Can Puppies Leave Mother at 6 Weeks? The True Cost of Abandonment
Can puppies leave mother at 6 weeks? This is a popular question for dog lovers as the consequences of having to re-home a puppy too soon may be grave for both owner and puppy.
At the same time, knowing the answer to this question will help prospective puppy owners to choose only responsible breeders. Here are the facts about the right time to re-home a puppy.
Can Or Should Puppies Leave this Young?
To properly address this question, it is important to distinguish between can puppies leave this young or should puppies leave this young. This is because physically, puppies can leave their mothers even at 6 weeks old since at this age, they are already weaned and are getting used to solid food.
However, it is at this stage that they are adjusting to solid food, which means they have to be protected from stress as much as possible.
At this age, the puppy is vulnerable to indigestion and stomach upset. Therefore, it is definitely not a good time to uproot a puppy from the environment it has grown familiar with.
True Cost of Abandonment at 6 Weeks Old
According to experts, puppies should only be separated from their mother and siblings at eight weeks old. There are very well researched reasons why it is costly to adopt or purchase a dog at 6 weeks old. These reasons include:
1. Bite inhibition is a long process
Bite inhibition is taught to the puppy at a very young age. It is a normal part of their behavioural development.
However, it is observed that puppies at 5-6 weeks old tend to bite harder than older puppies. This is because they learn the difference between biting for fun and painful biting through their mother and siblings.
2. Behavioural problems
As mentioned earlier, puppies learn to adjust to their environment through their mother and siblings.
Thus, removing them at a young age will result to behavioural problems that include destructiveness, toy and food possessiveness, excessive barking, attention-seeking, and reactivity to noises among others.
3. Being a singleton puppy
Another issue that comes with removing a very young puppy from the nest is the fact that they are removed from their playmates. This means you will need to put more effort on the puppy to ensure he or she is well socialized.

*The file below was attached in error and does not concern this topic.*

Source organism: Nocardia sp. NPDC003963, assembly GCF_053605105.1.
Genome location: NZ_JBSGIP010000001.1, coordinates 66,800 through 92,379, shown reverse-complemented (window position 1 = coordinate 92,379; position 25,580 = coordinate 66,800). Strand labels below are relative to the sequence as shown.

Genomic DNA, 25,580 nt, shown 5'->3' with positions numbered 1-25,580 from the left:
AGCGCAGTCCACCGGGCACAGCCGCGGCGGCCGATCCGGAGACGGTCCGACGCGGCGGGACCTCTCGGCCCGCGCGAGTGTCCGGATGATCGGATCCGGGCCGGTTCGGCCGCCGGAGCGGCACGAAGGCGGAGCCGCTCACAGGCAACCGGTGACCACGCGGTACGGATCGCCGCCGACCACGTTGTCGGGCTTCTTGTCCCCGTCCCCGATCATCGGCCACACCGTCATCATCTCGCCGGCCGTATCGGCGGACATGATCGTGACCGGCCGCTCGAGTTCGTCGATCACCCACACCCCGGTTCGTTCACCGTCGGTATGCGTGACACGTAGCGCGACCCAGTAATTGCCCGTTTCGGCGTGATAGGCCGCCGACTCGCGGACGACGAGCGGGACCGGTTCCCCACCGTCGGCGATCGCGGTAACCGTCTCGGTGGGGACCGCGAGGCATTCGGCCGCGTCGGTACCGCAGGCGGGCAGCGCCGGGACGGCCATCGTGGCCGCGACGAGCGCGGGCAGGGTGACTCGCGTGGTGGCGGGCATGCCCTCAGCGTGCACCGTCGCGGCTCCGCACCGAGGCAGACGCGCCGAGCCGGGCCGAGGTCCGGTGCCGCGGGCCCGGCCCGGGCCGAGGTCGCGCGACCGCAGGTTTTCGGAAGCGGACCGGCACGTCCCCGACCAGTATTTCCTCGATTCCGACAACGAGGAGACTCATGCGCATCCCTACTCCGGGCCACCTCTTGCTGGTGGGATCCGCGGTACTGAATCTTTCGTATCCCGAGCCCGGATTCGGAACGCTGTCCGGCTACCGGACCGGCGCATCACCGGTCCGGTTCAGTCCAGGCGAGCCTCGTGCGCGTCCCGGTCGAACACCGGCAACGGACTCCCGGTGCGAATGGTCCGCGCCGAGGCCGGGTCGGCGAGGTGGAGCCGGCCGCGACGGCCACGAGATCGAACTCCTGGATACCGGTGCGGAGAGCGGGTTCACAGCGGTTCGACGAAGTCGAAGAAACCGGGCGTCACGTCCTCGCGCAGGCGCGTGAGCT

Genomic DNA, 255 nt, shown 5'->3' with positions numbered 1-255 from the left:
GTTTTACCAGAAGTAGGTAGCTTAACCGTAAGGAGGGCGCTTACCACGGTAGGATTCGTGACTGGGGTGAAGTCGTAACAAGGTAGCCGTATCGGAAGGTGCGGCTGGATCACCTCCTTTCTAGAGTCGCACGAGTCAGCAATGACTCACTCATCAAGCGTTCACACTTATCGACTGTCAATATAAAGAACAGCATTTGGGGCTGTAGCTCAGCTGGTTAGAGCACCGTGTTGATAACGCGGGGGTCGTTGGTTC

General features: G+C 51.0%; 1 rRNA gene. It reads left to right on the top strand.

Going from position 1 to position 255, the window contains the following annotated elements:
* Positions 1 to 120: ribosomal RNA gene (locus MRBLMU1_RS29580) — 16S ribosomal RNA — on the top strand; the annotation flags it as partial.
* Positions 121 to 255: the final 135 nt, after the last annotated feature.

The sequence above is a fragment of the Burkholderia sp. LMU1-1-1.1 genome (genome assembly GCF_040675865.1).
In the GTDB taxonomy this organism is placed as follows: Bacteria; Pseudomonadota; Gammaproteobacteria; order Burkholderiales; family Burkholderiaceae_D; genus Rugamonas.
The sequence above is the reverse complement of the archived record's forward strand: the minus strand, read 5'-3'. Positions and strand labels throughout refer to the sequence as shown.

4. Establishing Social Ranking
It is within the 6-8 weeks of a puppy’s life that their natural temperament begins to become apparent. This is also the time when the mother teaches her puppies the social rules.
Removing a little pup at this stage may lead to a socially and emotionally crippled puppy that could potentially affect him or her behaviourally throughout adulthood.
How You Can Help Address the Problem
Unfortunately, it is naïve and lazy to believe that breeder will act in both you and your puppy’s interest. At the end of the day, they are running a business.
Sadly, some breeders want to make money so bad that they are willing to sell out their ethics as well. Here are some ways you can address the problem of removing puppies from the nest at a very young age.
Educate and inform yourself so that you can share these important facts when faced with a breeder who lacks both information and experience.
In most cases, breeders who sell puppies at an earlier age also lack the knowledge to produce a good genetic product. In most cases, they do not have the personal responsibility or the latest information on how to raise well-adjusted puppies.
By arming yourself with knowledge and information, you can stay away or even report breeders who adhere to poor breeding practices. More importantly, you can withdraw support and refuse to fund breeders who do not care about the lives that they are selling.
There are ethical and well-informed breeders out there. You have to take the time and energy to find these breeders and research more about their practices before you support or purchase a puppy from them.
Make sure you spread the information as well and promote only those that have ethical practices in this industry.
Six-week old puppies are not yet fully developed emotionally, physically, and socially. They are at risk of health and behavioural problems when they are uprooted from their mothers and siblings at a very young age.
While there are ethical breeders out there, there are also a number of those who don’t care about the puppy or the future owner’s wellbeing. Therefore, it is your responsibility to exert effort into researching and investigating these unethical breeders.
Do you have additional information you wish to share? Or maybe you have questions about the topic. If so, feel free to write them in the comment section below.